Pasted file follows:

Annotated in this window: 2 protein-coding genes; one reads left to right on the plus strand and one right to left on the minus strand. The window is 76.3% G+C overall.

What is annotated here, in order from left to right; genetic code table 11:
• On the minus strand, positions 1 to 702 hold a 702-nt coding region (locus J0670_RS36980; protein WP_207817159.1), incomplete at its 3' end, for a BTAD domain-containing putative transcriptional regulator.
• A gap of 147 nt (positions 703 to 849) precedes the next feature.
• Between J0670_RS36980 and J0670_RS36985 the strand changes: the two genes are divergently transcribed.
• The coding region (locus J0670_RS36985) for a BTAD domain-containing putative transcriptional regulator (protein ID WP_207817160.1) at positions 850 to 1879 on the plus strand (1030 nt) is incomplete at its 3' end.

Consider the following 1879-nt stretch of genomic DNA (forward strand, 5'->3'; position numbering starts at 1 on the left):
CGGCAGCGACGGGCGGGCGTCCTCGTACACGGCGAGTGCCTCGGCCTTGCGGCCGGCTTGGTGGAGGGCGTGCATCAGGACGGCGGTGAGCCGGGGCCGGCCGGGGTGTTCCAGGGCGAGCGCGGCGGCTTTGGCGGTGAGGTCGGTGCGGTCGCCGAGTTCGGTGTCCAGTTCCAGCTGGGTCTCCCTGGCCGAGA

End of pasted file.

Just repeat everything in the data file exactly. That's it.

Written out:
Annotated in this window: 2 protein-coding genes; one reads left to right on the plus strand and one right to left on the minus strand. The window is 76.3% G+C overall.

What is annotated here, in order from left to right; genetic code table 11:
• On the minus strand, positions 1 to 702 hold a 702-nt coding region (locus J0670_RS36980; protein WP_207817159.1), incomplete at its 3' end, for a BTAD domain-containing putative transcriptional regulator.
• A gap of 147 nt (positions 703 to 849) precedes the next feature.
• Between J0670_RS36980 and J0670_RS36985 the strand changes: the two genes are divergently transcribed.
• The coding region (locus J0670_RS36985) for a BTAD domain-containing putative transcriptional regulator (protein ID WP_207817160.1) at positions 850 to 1879 on the plus strand (1030 nt) is incomplete at its 3' end.

Consider the following 1879-nt stretch of genomic DNA (forward strand, 5'->3'; position numbering starts at 1 on the left):
CGGCAGCGACGGGCGGGCGTCCTCGTACACGGCGAGTGCCTCGGCCTTGCGGCCGGCTTGGTGGAGGGCGTGCATCAGGACGGCGGTGAGCCGGGGCCGGCCGGGGTGTTCCAGGGCGAGCGCGGCGGCTTTGGCGGTGAGGTCGGTGCGGTCGCCGAGTTCGGTGTCCAGTTCCAGCTGGGTCTCCCTGGCCGAGA